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Association between Maternal Serum 25(OH)-Vitamin D3 Levels in Late Pregnancy and Profiles of Newborn Amino Acid Concentrations by Tianxiao Yu, Yucui Meng, Hong Xu, Chunchao Zhao, Yao Zhang, Yan Zhao, Qing Guo, Jun Ge

Background: Vitamin D deficiency is common during pregnancy. 25(OH)-Vitamin D3 is the major vitamin D circulating form in human organism. However, the effects of 25(OH)-vitamin D3 deficiency in late pregnancy on the infant’s amino acid metabolism has still not been studied. The aim of this study was to evaluate the relationship between maternal serum 25(OH)-vitamin D3 levels in late pregnancy and profiles of newborn amino acid concen-trations.
Methods: A total of 539 women in late pregnancy and their newborns enrolled in this study. The concentrations of 25(OH)-vitamin D3 in maternal serum were measured by ABI 4500 high performance liquid chromatography tandem mass spectrometry (HPLC/MS/MS). For newborns, their amino acids levels were measured by ABI 3200 LC/MS/MS. T-test and Spearman’s correlation analyses were used in the study as statistical analysis methods. Results: The concentrations of arginine (Arg) and glycine (Gly) in newborn blood spots were significantly different in each maternal serum 25(OH)-vitamin D3 status group. There was a significant correlation between maternal serum 25(OH)-vitamin D3 status and Arg concentration in their offspring (p = 0.03).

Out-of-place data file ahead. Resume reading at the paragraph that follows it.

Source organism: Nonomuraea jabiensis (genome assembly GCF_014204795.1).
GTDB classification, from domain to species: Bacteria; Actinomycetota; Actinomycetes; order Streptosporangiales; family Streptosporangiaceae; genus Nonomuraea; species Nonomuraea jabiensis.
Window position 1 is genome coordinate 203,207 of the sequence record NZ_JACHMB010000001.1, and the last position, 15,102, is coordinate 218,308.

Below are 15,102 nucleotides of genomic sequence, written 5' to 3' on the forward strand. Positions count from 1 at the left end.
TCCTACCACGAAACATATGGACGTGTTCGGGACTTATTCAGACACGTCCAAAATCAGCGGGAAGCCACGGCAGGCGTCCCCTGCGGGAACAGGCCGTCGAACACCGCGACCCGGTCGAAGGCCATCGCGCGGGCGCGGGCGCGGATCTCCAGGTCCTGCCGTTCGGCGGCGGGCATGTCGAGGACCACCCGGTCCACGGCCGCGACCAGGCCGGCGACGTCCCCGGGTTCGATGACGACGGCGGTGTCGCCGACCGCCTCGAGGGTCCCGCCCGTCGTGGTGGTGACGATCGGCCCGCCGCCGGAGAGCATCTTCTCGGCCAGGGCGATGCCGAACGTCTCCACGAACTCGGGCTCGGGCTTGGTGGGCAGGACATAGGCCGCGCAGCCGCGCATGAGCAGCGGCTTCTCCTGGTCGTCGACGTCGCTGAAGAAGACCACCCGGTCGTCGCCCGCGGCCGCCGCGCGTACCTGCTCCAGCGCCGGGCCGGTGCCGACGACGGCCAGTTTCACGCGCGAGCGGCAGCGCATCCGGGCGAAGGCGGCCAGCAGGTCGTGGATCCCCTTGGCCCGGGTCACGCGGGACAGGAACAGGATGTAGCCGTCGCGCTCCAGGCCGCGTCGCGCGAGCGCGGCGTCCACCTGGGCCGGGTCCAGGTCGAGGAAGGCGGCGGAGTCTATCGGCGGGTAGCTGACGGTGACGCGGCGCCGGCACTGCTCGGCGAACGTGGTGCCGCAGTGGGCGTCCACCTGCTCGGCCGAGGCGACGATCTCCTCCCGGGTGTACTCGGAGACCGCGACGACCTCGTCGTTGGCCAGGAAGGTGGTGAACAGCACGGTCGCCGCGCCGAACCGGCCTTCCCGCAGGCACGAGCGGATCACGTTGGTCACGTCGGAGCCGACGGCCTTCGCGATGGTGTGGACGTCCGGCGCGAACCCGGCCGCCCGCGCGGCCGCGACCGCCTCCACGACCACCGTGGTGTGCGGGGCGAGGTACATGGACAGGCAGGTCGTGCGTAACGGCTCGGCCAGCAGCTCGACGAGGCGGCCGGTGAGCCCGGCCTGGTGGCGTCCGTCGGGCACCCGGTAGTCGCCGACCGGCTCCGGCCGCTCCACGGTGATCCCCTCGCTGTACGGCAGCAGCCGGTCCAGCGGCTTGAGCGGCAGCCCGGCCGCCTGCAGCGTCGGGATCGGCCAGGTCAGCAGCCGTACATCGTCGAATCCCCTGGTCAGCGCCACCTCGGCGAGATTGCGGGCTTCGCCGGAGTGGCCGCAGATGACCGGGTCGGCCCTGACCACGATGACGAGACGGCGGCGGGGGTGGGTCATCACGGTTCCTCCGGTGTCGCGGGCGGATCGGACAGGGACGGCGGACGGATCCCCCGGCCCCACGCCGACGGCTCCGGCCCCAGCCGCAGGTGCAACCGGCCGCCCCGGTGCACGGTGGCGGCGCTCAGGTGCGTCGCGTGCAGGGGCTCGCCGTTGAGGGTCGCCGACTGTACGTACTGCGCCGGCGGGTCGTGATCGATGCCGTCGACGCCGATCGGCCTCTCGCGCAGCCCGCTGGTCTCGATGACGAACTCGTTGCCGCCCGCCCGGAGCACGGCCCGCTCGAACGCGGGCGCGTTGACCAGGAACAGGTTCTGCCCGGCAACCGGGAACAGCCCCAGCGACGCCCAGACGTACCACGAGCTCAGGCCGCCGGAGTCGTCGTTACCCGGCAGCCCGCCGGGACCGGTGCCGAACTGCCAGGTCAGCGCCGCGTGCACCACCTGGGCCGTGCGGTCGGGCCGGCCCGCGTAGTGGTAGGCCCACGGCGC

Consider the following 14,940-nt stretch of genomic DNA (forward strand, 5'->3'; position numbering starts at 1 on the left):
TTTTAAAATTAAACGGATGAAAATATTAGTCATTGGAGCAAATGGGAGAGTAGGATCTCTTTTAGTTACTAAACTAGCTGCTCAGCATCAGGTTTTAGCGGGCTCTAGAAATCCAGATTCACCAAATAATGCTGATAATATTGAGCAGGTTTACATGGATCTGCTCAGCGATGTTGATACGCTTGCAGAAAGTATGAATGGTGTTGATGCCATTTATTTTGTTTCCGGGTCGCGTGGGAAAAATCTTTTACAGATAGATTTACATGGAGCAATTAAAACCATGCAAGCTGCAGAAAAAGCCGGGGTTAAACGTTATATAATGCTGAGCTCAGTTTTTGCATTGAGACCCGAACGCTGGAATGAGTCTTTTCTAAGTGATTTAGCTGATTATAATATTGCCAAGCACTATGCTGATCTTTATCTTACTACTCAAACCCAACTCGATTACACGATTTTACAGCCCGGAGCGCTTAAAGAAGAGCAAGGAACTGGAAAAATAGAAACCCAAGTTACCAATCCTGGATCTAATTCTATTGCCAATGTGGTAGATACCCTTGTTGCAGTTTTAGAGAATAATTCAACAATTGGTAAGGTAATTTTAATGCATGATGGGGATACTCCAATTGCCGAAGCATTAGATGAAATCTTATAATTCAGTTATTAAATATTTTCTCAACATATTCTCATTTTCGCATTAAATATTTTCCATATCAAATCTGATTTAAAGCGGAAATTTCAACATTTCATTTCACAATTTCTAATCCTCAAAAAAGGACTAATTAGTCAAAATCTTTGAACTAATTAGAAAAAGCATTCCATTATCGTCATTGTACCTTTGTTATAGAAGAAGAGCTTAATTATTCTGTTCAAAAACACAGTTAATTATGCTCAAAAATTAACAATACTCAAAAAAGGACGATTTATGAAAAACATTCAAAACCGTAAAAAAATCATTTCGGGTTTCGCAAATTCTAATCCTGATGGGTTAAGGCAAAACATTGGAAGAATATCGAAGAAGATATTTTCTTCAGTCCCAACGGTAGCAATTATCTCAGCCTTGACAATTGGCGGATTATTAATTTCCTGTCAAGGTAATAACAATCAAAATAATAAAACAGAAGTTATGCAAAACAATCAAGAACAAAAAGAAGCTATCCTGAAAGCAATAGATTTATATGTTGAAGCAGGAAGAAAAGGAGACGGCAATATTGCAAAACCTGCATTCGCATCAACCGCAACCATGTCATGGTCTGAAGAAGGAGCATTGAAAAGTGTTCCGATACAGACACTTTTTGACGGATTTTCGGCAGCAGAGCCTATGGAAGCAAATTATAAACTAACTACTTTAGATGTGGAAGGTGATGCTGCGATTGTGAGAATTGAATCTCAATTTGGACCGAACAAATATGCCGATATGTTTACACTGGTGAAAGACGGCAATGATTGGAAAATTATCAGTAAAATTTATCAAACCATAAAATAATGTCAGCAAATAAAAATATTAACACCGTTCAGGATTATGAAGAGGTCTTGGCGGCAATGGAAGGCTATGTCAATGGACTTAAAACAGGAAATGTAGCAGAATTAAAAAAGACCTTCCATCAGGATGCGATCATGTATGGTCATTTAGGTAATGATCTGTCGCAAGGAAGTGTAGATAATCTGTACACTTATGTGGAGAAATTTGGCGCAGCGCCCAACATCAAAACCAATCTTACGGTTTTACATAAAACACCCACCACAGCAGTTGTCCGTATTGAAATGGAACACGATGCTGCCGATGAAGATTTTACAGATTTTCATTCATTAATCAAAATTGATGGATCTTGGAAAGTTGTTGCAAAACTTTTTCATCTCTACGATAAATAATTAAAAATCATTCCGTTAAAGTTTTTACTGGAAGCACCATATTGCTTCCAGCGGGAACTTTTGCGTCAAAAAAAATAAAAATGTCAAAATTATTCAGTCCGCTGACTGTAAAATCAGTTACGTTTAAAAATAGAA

Conclusions: Maternal serum 25(OH)-vitamin D3 concentration in late pregnancy may affect their newborn’s amino acid metabolism, but the precise mechanisms underlying the relationship need further investigation.

DOI: 10.7754/Clin.Lab.2020.200404